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Summary: Further studies in Achans sin

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Study 10

Achan’s Sin (3)

Introduction

The poet wrote

Sin, like a bee, into the hive will bring

A little honey, but expect a sting

He was expressing in verse a truth which is re-iterated time and time again in the Bible both in statement and by example, the truth that whilst sin might bring with it pleasures of a sort, you can be sure that it will also always bring pain.

The fruit of the tree of the knowledge of good and evil may well have tasted beautiful and brought a measure of pleasure and satisfaction to Adam & Eve as its juices fell upon their palate, but the sweet taste of that fruit but oh how bitter was the after taste as they were thrown out of the Garden of Eden, separated from that wonderful fellowship with God that they had enjoyed and became subject to death.

The friends and the feasting and the fornicating and the fun that the prodigal son enjoyed as he lived life to the full in the ways of sin, were but a distant fading memory which rather than easing the pain of his subsequent misery in the pig-sty only served to intensify it.

Whilst many a man has found sensual pleasure in the adulterous embrace of his mistress the pleasure is considerably if not totally forgotten in the painful repercussions that follows its discovery.

Solomon wrote “my son…the lips of an adulteress drip honey and her speech is smoother than oil, but in the end she is as bitter as gall, sharp as a double edged sword. Her feet go down to death, her steps lead straight to the grave…can a man scoop fire into his lap without his clothes being burned…”

Many an alcoholic has enjoyed the taste of the booze he has consumed but oh the pain and misery such sin brings in its wake

“Do not gaze at wine when it is red, when it sparkles in the cup, when it goes down smoothly. In the end it bites like a snake and poisons like a viper…”

Sin, like a bee, into the hive will bring

A little honey, but expect a sting

The battle of Jericho is over, the enemy have been overthrown, the victory has been gained, Israel has triumphed. The spoils of war are being gathered to be taken into the treasury of the Lord as He had directed, but look there is a man running unnoticed back to his tent with something hidden under his outer garments. When he reaches his tent and goes inside he pulls out from beneath his tunic some of the spoils of the battle which he is going to keep for himself. A little investment for the future. He swears his family to secrecy, digs a hole and buries the treasure. Little did he realise it at the time but along with the treasure he also brought trouble. The wealth of Jericho was hidden in his tent, but the wrath of God was hanging over his tent.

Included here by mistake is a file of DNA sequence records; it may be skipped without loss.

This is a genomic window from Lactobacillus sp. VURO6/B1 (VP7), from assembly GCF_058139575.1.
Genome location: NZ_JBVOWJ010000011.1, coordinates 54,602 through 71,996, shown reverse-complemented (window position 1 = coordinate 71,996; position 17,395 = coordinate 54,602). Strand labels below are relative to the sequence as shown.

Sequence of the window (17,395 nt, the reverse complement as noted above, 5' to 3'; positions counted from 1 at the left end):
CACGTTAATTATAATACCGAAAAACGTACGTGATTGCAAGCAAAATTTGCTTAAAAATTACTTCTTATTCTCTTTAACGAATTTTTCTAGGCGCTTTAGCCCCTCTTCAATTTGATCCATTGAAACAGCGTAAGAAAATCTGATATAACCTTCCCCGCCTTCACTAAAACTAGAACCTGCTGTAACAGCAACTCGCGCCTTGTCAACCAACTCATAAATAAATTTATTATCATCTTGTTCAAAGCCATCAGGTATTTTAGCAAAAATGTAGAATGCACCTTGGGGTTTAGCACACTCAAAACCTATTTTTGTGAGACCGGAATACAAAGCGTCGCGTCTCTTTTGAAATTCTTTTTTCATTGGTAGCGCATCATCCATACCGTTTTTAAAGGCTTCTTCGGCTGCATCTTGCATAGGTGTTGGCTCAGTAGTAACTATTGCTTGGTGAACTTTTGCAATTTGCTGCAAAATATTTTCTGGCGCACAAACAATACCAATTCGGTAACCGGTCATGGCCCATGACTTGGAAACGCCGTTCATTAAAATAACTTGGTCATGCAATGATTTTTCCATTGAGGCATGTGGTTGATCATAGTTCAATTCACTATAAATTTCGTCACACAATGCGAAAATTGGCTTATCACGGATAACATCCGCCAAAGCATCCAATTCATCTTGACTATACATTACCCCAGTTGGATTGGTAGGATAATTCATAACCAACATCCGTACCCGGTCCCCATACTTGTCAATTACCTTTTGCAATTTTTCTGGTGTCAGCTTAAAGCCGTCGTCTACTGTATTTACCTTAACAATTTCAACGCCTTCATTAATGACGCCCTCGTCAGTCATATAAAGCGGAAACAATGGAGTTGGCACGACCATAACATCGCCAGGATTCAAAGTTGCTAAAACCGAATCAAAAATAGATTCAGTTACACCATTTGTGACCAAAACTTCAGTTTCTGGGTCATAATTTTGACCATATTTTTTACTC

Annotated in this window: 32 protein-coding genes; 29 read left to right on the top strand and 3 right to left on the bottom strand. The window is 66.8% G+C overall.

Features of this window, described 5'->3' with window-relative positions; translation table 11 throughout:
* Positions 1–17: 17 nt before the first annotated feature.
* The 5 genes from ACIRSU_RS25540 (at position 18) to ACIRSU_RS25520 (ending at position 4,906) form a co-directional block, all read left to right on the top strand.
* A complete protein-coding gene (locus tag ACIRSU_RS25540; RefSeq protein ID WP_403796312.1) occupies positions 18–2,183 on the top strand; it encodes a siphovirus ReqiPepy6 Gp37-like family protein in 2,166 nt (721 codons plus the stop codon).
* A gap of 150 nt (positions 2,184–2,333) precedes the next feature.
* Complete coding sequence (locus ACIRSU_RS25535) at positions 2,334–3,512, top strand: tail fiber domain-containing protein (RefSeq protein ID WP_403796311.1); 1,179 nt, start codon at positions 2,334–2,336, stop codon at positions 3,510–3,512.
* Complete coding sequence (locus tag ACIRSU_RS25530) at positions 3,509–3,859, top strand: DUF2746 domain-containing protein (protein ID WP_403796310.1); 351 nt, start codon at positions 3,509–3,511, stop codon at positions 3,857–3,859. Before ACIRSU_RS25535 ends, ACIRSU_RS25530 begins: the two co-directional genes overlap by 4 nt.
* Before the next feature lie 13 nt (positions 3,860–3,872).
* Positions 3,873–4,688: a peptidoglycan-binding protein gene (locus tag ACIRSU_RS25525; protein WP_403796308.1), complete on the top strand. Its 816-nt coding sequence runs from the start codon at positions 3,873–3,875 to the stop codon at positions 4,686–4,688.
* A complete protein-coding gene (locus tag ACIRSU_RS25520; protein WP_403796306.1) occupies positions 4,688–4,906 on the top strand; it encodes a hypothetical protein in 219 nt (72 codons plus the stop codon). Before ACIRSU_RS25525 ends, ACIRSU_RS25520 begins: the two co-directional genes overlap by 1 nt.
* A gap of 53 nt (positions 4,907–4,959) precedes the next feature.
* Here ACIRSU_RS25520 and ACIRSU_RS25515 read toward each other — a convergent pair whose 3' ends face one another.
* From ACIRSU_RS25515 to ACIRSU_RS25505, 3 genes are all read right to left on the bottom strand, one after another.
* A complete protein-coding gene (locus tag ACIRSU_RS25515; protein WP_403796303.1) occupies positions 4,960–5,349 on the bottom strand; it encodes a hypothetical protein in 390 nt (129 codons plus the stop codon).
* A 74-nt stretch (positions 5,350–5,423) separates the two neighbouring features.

Sin, like a bee, into the hive will bring

A little honey, but expect a sting

Last week we spent our time looking at The Successive Steps of Achan’s Sin. We saw how it began with his Gaze- The Look of the Eyes; It then proceeded to his Greed – the Lust of the Heart, Then Came the Grasp – The Consent of the Will; and this was followed by His Guile – the Deceitfulness of His life.

This evening we want to bring our study on this seventh chapter to a close by considering three other aspects of Achan’s sin. And the first thing we want to notice this evening is

2) The Aggravated Guilt of Achan’s Sin

Those of you who are familiar with or have read through the Westminster Shorter Catechism will have come across question 83 which reads “Are all transgressions of the Law equally heinous?” To which the answer is given “some sins in themselves, and by reason of several aggravations, are more heinous in the sight of God than others.” And if we take time to think about Achan’s sin and the circumstances surrounding it we will see that there were a number of things which aggravated his guilt. What were these things? Well in the first place their was

(i) The Occasion of It:

When did Achan commit this sin? He committed it at a time when He together with the nation had just begun to enter into a new era of their life as the people of God, a time when the faithlessness and failures of the past were being put behind them and they were seeking to go forward in obedience to God. Only just over a week or so earlier Achan together with the rest of the people had publicly rededicated themselves to God when having experienced that miraculous crossing of the Jordan on dry ground and set foot in the land of promise they renewed their covenant with God as the men submitted to the rite of circumcision. Achan was one of that company. He went forward and received the mark of the Covenant on his body. And yet within a matter of days of that public identification of himself as a child of God, and of his rededication of his life submit to, obey and glorify God, he commits this terrible sin.

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